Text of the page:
Centro Of Oncobiologia Sperimentale Cobs

La Maddalena, Italy

Centro Of Oncobiologia Sperimentale Cobs

La Maddalena, Italy
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Burgio G.,Instituto Telethon Dulbecco | Burgio G.,University of Palermo | Corona D.F.V.,Instituto Telethon Dulbecco | Corona D.F.V.,University of Palermo | And 3 more authors.
Journal of Enzyme Inhibition and Medicinal Chemistry | Year: 2016

Histones and polyamines are important determinants of the chromatin structure. Histones form the core of nucleosome particles and their modification by acetylation of N-terminal tails is involved in chromatin structural changes and transcriptional regulation. Polyamines, including spermidine, are also targets of both cytoplasmic and nuclear acetylation, which in turn alters their affinity for DNA and nucleosomes. Previous studies report the interplay between polyamines metabolism and levels of histone acetylation, but the molecular basis of this effect is still unclear. In this work, we have analyzed the in vitro effect of spermidine on histone H3 acetylation catalyzed by P/CAF, a highly conserved histone acetyltransferase (HAT) (E.C. 2.3.1.48). We have observed that spermidine at very low concentrations activates P/CAF, while it has an inhibitory effect at concentrations higher than 4 μM. In addition, the in vitro bimodal effect of spermidine on histone H3 acetylation was also distinctly observed in vivo on polytene chromosomes of Drosophila melanogaster. We also performed kinetic studies indicating that the activating effect of low spermidine concentrations on P/CAF-HAT activity is based on its involvement as a substrate for P/CAF to produce N8-acetylspermidine that is able in turn to increase the enzyme activity up to four fold. © 2016 Informa UK Limited, trading as Taylor & Francis Group.


Palazzolo G.,ETH Zurich | Albanese N.N.,University of Palermo | Albanese N.N.,Centro Of Oncobiologia Sperimentale Cobs | Di Cara G.,Centro Of Oncobiologia Sperimentale Cobs | And 3 more authors.
Anticancer Research | Year: 2012

Background/Aim: The phenomenon of membrane vesicle-release by neoplastic cells is a growing field of interest in cancer research, due to their potential role in carrying a large array of tumor antigens when secreted into the extracellular medium. In particular, experimental evidence show that at least some of the tumor markers detected in the blood circulation of mammary carcinoma patients are carried by membrane-bound vesicles. Thus, biomarker research in breast cancer can gain great benefits from vesicle characterization. Materials and Methods: Conditioned medium was collected from serum starved MDA-MB-231 sub-confluent cell cultures and exosome-like vesicles (ELVs) were isolated by ultracentrifugation. Ultrastructural analysis of ELVs was performed by transmission electron microscopy (TEM) and the purity of fraction was confirmed by western blotting assays. Proteomic profile of ELVs was carried out by 2 D-PAGE and protein identification performed by MALDI-ToF Mass Spectrometry. Results: On the basis of ultrastructural and immunological characterization, the isolated vesicles have been classified as exosome-like vesicles (ELVs). The proteomic investigation showed a distinctive protein profile of the ELVs, in comparison to the whole cell lisates (WCL) proteome, which could be instrumental for cancer progression. The proteins were clustered into functional categories, according to the current bioinformatics resources and a Venn diagram was constructed based on these clusters. Conclusion: It is reasonable to assume that vesicle production allows neoplastic cells to exert different effects, according to the possible acceptor targets. For instance, vesicles could potentiate the malignant properties of adjacent neoplastic cells or activate non-tumoral cells. Moreover, vesicles could convey signals to immune cells and surrounding stroma cells. The present study may significantly contribute to the knowledge of the vesiculation phenomenon, which is a critical device for trans cellular communication in cancer.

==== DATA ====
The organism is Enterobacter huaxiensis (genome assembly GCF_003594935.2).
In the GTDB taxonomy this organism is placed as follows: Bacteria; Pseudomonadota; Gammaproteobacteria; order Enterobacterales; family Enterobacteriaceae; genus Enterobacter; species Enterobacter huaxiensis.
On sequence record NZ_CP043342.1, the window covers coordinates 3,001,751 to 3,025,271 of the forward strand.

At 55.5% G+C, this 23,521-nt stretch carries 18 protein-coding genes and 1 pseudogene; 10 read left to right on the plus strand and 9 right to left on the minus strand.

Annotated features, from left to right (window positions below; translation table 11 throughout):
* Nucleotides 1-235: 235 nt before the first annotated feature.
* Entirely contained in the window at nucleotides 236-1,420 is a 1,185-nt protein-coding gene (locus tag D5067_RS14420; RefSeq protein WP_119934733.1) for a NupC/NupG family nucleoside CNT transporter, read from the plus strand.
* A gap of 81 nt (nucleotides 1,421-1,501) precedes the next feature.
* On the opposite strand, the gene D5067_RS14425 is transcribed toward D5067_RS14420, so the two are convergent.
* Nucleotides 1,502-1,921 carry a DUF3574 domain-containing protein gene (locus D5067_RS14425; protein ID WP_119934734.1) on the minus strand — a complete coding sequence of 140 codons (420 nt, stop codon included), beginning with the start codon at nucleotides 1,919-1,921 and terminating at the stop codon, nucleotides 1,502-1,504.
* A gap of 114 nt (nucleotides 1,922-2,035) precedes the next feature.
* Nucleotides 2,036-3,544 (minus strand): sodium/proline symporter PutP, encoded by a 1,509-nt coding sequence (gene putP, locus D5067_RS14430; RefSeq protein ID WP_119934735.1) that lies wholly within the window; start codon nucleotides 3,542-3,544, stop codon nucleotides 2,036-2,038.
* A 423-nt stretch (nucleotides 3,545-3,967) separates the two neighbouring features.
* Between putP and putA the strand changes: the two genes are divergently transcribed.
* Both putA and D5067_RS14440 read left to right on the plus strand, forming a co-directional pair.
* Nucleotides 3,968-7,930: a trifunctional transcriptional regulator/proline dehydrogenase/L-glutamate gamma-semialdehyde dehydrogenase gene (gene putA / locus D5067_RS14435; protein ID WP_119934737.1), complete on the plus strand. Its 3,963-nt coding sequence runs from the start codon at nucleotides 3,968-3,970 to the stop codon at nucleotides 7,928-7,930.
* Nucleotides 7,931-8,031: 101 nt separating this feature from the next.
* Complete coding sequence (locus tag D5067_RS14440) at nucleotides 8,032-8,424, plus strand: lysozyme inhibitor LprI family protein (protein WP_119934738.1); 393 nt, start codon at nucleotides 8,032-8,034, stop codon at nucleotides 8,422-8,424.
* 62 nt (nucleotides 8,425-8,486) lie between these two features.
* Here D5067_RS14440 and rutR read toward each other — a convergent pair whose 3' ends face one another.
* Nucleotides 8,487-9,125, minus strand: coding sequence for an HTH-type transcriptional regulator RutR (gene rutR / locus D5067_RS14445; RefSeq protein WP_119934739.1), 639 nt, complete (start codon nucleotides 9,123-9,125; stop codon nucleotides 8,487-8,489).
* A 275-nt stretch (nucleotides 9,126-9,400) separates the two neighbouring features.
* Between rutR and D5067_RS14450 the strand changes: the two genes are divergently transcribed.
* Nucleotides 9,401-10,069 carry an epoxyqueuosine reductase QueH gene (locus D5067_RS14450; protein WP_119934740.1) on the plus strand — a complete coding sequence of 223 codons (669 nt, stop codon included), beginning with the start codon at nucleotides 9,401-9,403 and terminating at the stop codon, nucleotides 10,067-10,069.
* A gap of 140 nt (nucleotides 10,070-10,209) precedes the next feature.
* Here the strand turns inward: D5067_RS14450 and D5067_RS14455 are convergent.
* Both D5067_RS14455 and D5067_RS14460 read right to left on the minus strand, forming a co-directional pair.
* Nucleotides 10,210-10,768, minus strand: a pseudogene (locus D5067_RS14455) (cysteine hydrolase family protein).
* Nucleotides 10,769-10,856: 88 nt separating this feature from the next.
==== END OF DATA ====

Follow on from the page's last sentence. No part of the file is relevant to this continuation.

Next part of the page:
Marengo G.,La Maddalena Hospital | Cancemi P.,University of Palermo | Pucci-Minafra I.,Centro Of Oncobiologia Sperimentale Cobs
Anticancer Research | Year: 2013